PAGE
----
Vaizey slams Burnham on product placement views
By Kate Bulkley
For Broadcast July 03, 2008
Showcomotion: Shadow media secretary Ed Vaizey has slammed Andy Burnham's "barmy" views on the dangers of product placement on TV.
In a speech opening the fifth annual Showcommotion children's media conference in Sheffield, Vaizey said that the head of the DCMS was asking the commercial TV business to work with "one arm tied behind its back".
Vaizey said Burnham's recent public airing of his pre-emptive views against product placement before the consultation has even been completed "sort of feels like noblesse oblige, a kind of 'we know better'".
"We [in the UK] probably have the most media-savvy public in Europe. I thought his comments were barmy."
On the subject of protecting the future of children's TV, Vaizey said he could make no commitment on what he would do if the Tories were to win the next election, nor even confirm whether it would be in the party's election manifesto, because "it's hard to do in this economic climate".
But he said the kids industry should be "nurtured and supported".
In his view, a production tax credit, much like that of the film industry, could give "an immediate boost" to British children's TV producers.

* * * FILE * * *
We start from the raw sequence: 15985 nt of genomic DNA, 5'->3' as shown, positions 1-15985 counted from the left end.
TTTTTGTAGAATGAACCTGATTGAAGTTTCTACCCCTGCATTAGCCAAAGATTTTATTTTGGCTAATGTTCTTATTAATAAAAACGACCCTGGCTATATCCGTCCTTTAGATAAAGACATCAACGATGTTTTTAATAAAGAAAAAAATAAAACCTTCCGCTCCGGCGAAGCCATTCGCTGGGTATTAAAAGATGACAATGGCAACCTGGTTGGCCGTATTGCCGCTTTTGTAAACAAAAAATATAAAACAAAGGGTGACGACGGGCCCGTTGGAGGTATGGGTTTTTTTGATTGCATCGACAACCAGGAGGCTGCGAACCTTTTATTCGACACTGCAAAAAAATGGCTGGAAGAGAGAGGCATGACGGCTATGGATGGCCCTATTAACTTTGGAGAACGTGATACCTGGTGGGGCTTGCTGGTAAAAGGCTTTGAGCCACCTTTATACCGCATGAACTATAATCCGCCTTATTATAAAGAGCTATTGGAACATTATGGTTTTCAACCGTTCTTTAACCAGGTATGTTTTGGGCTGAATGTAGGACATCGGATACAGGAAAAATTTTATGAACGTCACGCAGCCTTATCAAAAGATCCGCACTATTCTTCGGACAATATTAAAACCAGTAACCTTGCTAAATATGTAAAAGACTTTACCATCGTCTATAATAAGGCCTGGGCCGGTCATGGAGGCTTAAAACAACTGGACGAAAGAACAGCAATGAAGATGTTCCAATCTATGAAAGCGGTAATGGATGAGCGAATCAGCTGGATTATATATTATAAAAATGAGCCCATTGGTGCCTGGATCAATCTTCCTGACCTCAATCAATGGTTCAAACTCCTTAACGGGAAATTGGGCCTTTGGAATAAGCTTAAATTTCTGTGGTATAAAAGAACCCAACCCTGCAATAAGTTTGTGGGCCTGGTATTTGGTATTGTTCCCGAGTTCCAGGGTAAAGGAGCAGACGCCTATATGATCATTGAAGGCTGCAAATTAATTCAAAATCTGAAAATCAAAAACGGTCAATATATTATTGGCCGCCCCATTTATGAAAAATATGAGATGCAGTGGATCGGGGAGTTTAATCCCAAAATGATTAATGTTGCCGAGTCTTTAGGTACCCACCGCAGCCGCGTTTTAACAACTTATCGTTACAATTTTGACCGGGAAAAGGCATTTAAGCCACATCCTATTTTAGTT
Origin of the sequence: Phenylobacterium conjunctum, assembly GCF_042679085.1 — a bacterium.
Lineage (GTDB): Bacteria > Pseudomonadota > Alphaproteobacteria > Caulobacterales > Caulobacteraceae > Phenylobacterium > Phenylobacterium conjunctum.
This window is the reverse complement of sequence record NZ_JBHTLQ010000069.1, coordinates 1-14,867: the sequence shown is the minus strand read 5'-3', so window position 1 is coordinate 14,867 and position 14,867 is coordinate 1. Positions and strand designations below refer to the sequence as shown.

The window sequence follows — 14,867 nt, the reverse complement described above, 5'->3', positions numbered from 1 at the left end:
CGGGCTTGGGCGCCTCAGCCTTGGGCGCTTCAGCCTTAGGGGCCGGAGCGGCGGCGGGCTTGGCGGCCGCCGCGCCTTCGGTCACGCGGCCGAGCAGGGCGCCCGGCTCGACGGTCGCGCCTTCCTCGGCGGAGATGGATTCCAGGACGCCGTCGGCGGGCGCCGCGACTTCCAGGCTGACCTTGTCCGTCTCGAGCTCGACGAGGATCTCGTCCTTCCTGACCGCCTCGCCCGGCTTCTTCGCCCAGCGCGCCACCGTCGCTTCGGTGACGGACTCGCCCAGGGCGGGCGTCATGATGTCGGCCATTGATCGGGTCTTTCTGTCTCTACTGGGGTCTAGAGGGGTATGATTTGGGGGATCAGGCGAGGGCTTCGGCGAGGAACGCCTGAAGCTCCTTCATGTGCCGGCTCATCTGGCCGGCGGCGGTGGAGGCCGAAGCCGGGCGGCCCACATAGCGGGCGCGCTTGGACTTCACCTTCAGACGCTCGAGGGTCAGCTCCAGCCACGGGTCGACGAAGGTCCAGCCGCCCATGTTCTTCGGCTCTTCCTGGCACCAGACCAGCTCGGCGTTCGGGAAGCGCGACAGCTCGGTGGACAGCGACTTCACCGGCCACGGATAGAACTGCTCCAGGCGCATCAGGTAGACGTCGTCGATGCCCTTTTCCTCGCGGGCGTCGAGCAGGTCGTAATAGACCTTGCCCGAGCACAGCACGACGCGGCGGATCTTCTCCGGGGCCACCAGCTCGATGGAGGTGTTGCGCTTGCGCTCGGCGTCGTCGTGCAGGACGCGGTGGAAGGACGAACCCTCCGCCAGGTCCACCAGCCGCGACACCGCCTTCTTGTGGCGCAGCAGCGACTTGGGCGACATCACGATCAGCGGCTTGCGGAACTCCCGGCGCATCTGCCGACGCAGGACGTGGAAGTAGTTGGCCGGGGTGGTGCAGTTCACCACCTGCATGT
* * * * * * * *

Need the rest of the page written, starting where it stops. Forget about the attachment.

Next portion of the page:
He suggested that the industry work with the independent music and video games industries to lobby together for a joint "creative industries" tax credit.
"There is a huge opportunity to get together in a room and propose a creative industries tax credit that is carefully costed," he said.
He admitted however that such a credit would not be introduced before the election, likely in 2010, advising the audience that introducing any form of credit sooner lies with government, especially Burnham.
Vaizey said the industry could take a leaf out of the film industry's book while it continues to put pressure on the government.
"Politicians like film stars. Keep putting politicians in front of household names as often as you can."
On a panel debate this morning, RDF director of children's and family programming Nigel Pickard said that while it was easy to advocate tax breaks, the issue raised practical concerns.
"The real question is if there are enough broadcast platforms that are commissioning," he said. "If there aren't enough platforms, it doesn't matter how many tax breaks you have. They're great for animation and they should have been done [for children's TV] 10 years ago, but it doesn't solve the whole problem."